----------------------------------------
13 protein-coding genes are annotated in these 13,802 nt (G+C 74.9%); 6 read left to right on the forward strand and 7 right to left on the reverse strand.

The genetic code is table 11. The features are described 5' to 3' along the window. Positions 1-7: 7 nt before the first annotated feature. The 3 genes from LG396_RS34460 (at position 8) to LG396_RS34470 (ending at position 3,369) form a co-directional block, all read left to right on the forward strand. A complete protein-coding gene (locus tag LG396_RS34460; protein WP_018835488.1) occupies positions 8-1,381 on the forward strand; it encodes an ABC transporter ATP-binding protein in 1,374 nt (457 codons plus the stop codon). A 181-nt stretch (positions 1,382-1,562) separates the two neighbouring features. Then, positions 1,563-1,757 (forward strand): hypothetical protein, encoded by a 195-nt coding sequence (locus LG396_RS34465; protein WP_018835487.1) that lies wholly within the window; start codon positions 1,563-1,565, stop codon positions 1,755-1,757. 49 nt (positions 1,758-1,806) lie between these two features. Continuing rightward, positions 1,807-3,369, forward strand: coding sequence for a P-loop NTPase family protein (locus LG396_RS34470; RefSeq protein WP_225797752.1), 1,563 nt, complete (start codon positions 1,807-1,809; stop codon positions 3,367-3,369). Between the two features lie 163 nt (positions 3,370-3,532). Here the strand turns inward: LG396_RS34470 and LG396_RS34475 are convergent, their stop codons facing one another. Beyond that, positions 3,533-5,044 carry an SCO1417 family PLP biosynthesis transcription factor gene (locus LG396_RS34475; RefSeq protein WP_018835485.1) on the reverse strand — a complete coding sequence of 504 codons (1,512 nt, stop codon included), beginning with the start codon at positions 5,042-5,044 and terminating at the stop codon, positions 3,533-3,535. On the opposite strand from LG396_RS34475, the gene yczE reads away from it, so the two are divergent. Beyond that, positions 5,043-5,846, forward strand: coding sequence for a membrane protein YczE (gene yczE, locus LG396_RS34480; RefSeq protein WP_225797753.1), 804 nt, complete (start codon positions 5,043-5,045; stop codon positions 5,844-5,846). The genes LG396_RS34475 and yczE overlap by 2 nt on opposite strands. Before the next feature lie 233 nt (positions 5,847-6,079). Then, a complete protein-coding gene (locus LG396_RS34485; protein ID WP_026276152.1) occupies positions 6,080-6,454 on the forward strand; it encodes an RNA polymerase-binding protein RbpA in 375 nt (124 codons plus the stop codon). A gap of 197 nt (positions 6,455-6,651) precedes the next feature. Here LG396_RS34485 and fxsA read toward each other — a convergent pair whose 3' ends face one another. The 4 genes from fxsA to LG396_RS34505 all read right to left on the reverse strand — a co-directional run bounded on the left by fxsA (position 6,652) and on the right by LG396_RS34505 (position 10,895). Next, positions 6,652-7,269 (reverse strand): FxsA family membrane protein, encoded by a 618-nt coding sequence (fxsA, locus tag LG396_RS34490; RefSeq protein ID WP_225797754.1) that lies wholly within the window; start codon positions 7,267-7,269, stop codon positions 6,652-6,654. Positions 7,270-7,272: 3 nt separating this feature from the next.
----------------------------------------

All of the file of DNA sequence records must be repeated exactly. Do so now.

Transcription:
13 protein-coding genes are annotated in these 13,802 nt (G+C 74.9%); 6 read left to right on the forward strand and 7 right to left on the reverse strand.

The genetic code is table 11. The features are described 5' to 3' along the window. Positions 1-7: 7 nt before the first annotated feature. The 3 genes from LG396_RS34460 (at position 8) to LG396_RS34470 (ending at position 3,369) form a co-directional block, all read left to right on the forward strand. A complete protein-coding gene (locus tag LG396_RS34460; protein WP_018835488.1) occupies positions 8-1,381 on the forward strand; it encodes an ABC transporter ATP-binding protein in 1,374 nt (457 codons plus the stop codon). A 181-nt stretch (positions 1,382-1,562) separates the two neighbouring features. Then, positions 1,563-1,757 (forward strand): hypothetical protein, encoded by a 195-nt coding sequence (locus LG396_RS34465; protein WP_018835487.1) that lies wholly within the window; start codon positions 1,563-1,565, stop codon positions 1,755-1,757. 49 nt (positions 1,758-1,806) lie between these two features. Continuing rightward, positions 1,807-3,369, forward strand: coding sequence for a P-loop NTPase family protein (locus LG396_RS34470; RefSeq protein WP_225797752.1), 1,563 nt, complete (start codon positions 1,807-1,809; stop codon positions 3,367-3,369). Between the two features lie 163 nt (positions 3,370-3,532). Here the strand turns inward: LG396_RS34470 and LG396_RS34475 are convergent, their stop codons facing one another. Beyond that, positions 3,533-5,044 carry an SCO1417 family PLP biosynthesis transcription factor gene (locus LG396_RS34475; RefSeq protein WP_018835485.1) on the reverse strand — a complete coding sequence of 504 codons (1,512 nt, stop codon included), beginning with the start codon at positions 5,042-5,044 and terminating at the stop codon, positions 3,533-3,535. On the opposite strand from LG396_RS34475, the gene yczE reads away from it, so the two are divergent. Beyond that, positions 5,043-5,846, forward strand: coding sequence for a membrane protein YczE (gene yczE, locus LG396_RS34480; RefSeq protein WP_225797753.1), 804 nt, complete (start codon positions 5,043-5,045; stop codon positions 5,844-5,846). The genes LG396_RS34475 and yczE overlap by 2 nt on opposite strands. Before the next feature lie 233 nt (positions 5,847-6,079). Then, a complete protein-coding gene (locus LG396_RS34485; protein ID WP_026276152.1) occupies positions 6,080-6,454 on the forward strand; it encodes an RNA polymerase-binding protein RbpA in 375 nt (124 codons plus the stop codon). A gap of 197 nt (positions 6,455-6,651) precedes the next feature. Here LG396_RS34485 and fxsA read toward each other — a convergent pair whose 3' ends face one another. The 4 genes from fxsA to LG396_RS34505 all read right to left on the reverse strand — a co-directional run bounded on the left by fxsA (position 6,652) and on the right by LG396_RS34505 (position 10,895). Next, positions 6,652-7,269 (reverse strand): FxsA family membrane protein, encoded by a 618-nt coding sequence (fxsA, locus tag LG396_RS34490; RefSeq protein ID WP_225797754.1) that lies wholly within the window; start codon positions 7,267-7,269, stop codon positions 6,652-6,654. Positions 7,270-7,272: 3 nt separating this feature from the next.